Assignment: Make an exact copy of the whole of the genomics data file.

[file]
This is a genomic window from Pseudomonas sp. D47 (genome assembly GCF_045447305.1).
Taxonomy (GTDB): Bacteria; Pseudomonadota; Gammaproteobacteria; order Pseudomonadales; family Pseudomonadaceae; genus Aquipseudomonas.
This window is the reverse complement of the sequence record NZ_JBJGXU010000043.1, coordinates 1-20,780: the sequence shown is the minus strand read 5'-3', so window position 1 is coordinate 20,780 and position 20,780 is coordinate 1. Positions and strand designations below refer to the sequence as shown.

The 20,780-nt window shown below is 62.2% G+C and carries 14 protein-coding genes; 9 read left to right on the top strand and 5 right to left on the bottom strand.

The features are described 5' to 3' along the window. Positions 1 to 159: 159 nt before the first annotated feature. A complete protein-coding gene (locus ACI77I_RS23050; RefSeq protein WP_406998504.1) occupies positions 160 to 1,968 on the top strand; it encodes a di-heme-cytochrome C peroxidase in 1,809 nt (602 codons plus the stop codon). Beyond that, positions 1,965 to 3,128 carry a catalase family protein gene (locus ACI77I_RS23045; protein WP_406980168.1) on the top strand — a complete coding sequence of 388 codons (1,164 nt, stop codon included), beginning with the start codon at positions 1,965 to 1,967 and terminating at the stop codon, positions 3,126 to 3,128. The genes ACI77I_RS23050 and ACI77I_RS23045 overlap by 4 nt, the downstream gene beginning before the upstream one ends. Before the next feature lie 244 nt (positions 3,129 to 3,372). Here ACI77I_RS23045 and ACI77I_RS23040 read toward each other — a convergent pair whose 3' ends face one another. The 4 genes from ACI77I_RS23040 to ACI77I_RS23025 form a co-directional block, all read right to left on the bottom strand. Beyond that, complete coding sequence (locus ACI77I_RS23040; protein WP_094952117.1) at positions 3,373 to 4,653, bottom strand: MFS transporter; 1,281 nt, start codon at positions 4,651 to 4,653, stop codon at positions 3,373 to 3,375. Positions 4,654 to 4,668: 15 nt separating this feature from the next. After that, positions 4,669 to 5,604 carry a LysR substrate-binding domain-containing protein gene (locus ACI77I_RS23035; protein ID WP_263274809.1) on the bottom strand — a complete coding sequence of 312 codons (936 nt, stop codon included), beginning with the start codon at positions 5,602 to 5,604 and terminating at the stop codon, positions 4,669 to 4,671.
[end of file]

This is a genomic window from Pseudomonas sp. D47 (genome assembly GCF_045447305.1).
Taxonomy (GTDB): Bacteria; Pseudomonadota; Gammaproteobacteria; order Pseudomonadales; family Pseudomonadaceae; genus Aquipseudomonas.
This window is the reverse complement of the sequence record NZ_JBJGXU010000043.1, coordinates 1-20,780: the sequence shown is the minus strand read 5'-3', so window position 1 is coordinate 20,780 and position 20,780 is coordinate 1. Positions and strand designations below refer to the sequence as shown.

The 20,780-nt window shown below is 62.2% G+C and carries 14 protein-coding genes; 9 read left to right on the top strand and 5 right to left on the bottom strand.

The features are described 5' to 3' along the window. Positions 1 to 159: 159 nt before the first annotated feature. A complete protein-coding gene (locus ACI77I_RS23050; RefSeq protein WP_406998504.1) occupies positions 160 to 1,968 on the top strand; it encodes a di-heme-cytochrome C peroxidase in 1,809 nt (602 codons plus the stop codon). Beyond that, positions 1,965 to 3,128 carry a catalase family protein gene (locus ACI77I_RS23045; protein WP_406980168.1) on the top strand — a complete coding sequence of 388 codons (1,164 nt, stop codon included), beginning with the start codon at positions 1,965 to 1,967 and terminating at the stop codon, positions 3,126 to 3,128. The genes ACI77I_RS23050 and ACI77I_RS23045 overlap by 4 nt, the downstream gene beginning before the upstream one ends. Before the next feature lie 244 nt (positions 3,129 to 3,372). Here ACI77I_RS23045 and ACI77I_RS23040 read toward each other — a convergent pair whose 3' ends face one another. The 4 genes from ACI77I_RS23040 to ACI77I_RS23025 form a co-directional block, all read right to left on the bottom strand. Beyond that, complete coding sequence (locus ACI77I_RS23040; protein WP_094952117.1) at positions 3,373 to 4,653, bottom strand: MFS transporter; 1,281 nt, start codon at positions 4,651 to 4,653, stop codon at positions 3,373 to 3,375. Positions 4,654 to 4,668: 15 nt separating this feature from the next. After that, positions 4,669 to 5,604 carry a LysR substrate-binding domain-containing protein gene (locus ACI77I_RS23035; protein ID WP_263274809.1) on the bottom strand — a complete coding sequence of 312 codons (936 nt, stop codon included), beginning with the start codon at positions 5,602 to 5,604 and terminating at the stop codon, positions 4,669 to 4,671.